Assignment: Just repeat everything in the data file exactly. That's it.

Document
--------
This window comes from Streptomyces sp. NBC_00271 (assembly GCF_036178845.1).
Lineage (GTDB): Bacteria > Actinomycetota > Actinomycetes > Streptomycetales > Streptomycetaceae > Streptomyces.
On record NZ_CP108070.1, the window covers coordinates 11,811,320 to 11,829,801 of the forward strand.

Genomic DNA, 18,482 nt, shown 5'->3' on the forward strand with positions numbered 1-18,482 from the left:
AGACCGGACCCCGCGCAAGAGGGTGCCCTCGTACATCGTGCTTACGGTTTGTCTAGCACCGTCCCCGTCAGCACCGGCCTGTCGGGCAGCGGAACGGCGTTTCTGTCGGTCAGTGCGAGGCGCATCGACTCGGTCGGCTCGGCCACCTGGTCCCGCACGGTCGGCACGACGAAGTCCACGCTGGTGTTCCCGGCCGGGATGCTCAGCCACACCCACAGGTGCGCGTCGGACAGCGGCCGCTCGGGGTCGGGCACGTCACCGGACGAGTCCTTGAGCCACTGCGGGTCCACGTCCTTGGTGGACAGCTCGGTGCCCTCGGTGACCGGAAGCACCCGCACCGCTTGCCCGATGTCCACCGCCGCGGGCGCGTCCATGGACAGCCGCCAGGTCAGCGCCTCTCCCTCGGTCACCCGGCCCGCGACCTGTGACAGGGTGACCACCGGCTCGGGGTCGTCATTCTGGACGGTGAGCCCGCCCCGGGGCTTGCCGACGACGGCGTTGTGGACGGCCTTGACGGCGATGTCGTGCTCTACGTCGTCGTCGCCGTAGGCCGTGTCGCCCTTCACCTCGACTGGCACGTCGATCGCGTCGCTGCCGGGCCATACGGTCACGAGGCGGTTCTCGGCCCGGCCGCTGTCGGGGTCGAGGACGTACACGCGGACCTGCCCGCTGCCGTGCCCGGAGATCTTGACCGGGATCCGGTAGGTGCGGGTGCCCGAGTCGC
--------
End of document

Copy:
This window comes from Streptomyces sp. NBC_00271 (assembly GCF_036178845.1).
Lineage (GTDB): Bacteria > Actinomycetota > Actinomycetes > Streptomycetales > Streptomycetaceae > Streptomyces.
On record NZ_CP108070.1, the window covers coordinates 11,811,320 to 11,829,801 of the forward strand.

Genomic DNA, 18,482 nt, shown 5'->3' on the forward strand with positions numbered 1-18,482 from the left:
AGACCGGACCCCGCGCAAGAGGGTGCCCTCGTACATCGTGCTTACGGTTTGTCTAGCACCGTCCCCGTCAGCACCGGCCTGTCGGGCAGCGGAACGGCGTTTCTGTCGGTCAGTGCGAGGCGCATCGACTCGGTCGGCTCGGCCACCTGGTCCCGCACGGTCGGCACGACGAAGTCCACGCTGGTGTTCCCGGCCGGGATGCTCAGCCACACCCACAGGTGCGCGTCGGACAGCGGCCGCTCGGGGTCGGGCACGTCACCGGACGAGTCCTTGAGCCACTGCGGGTCCACGTCCTTGGTGGACAGCTCGGTGCCCTCGGTGACCGGAAGCACCCGCACCGCTTGCCCGATGTCCACCGCCGCGGGCGCGTCCATGGACAGCCGCCAGGTCAGCGCCTCTCCCTCGGTCACCCGGCCCGCGACCTGTGACAGGGTGACCACCGGCTCGGGGTCGTCATTCTGGACGGTGAGCCCGCCCCGGGGCTTGCCGACGACGGCGTTGTGGACGGCCTTGACGGCGATGTCGTGCTCTACGTCGTCGTCGCCGTAGGCCGTGTCGCCCTTCACCTCGACTGGCACGTCGATCGCGTCGCTGCCGGGCCATACGGTCACGAGGCGGTTCTCGGCCCGGCCGCTGTCGGGGTCGAGGACGTACACGCGGACCTGCCCGCTGCCGTGCCCGGAGATCTTGACCGGGATCCGGTAGGTGCGGGTGCCCGAGTCGC